The president of the Asian Football Confederation (AFC) has urged England to bid for the 2030 World Cup.
England lost out in the bidding for the 2006 World Cup to Germany and 2018 World Cup to Russia, and the then FA chairman Greg Dyke said in 2014 that the nation would not seek to host the tournament again while Sepp Blatter remained FIFA president amid corruption allegations over the process.
Dyke, who was replaced as FA chairman by Greg Clarke in August, said after Blatter was banned from football that England would be open to a new bid and AFC president Sheikh Salman Bin Ebrahim Al Khalifa said it could be successful if there is no competition from within Europe.
Sheikh Salman, who was the favourite for last year's FIFA presidential election but lost out to Gianni Infantino, said: "I would be in favour of England bidding in 2030 and I'm sure there would be widespread support from other confederations as well because the country is so well equipped to host the World Cup.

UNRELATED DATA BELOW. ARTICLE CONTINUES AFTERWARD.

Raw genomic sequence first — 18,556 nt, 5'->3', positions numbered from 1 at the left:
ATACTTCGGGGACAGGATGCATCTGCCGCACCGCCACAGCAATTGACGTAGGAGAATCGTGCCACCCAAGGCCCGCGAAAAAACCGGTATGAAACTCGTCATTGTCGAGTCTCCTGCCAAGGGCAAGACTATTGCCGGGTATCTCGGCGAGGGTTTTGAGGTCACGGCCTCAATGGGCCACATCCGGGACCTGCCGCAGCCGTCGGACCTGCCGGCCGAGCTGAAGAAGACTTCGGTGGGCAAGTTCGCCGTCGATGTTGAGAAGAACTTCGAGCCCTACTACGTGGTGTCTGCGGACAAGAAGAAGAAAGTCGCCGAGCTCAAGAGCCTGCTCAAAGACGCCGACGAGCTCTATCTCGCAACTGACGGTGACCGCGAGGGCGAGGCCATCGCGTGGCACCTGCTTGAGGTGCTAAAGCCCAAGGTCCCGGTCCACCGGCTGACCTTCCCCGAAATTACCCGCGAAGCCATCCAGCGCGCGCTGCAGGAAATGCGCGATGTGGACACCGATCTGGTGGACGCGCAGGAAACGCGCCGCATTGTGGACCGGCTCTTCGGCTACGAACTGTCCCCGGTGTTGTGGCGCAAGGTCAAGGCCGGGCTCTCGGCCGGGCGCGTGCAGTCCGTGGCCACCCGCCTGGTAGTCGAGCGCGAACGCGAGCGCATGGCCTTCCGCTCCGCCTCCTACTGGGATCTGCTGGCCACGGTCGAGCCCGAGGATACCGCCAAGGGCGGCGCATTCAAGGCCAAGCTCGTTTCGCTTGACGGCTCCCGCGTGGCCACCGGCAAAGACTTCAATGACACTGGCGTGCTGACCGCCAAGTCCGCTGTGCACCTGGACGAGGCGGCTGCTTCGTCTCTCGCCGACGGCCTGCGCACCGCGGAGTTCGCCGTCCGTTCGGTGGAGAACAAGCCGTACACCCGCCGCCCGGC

"But the most crucial aspect for England is first gaining the support of their own confederation so that they are the sole bidders from UEFA. It's no point England campaigning for the World Cup, like they have in the past, when the European vote is split."
England last hosted the World Cup in 1966, when the nation won the tournament, and the European Championship also took place in the country in 1996. Wembley will also play host to the semifinals and final at Euro 2020.
The country will not be able to bid for the 2026 World Cup, with the FIFA Council deciding in November that the tournament should not be held in any one continent more than once every 12 years. United States, Canada and Mexico are reportedly in talks over a three-way bid for 2026.
Uruguay, which hosted the first ever World Cup in 1930, and Argentina have announced plans to submit a bid to co-host the 2030 tournament.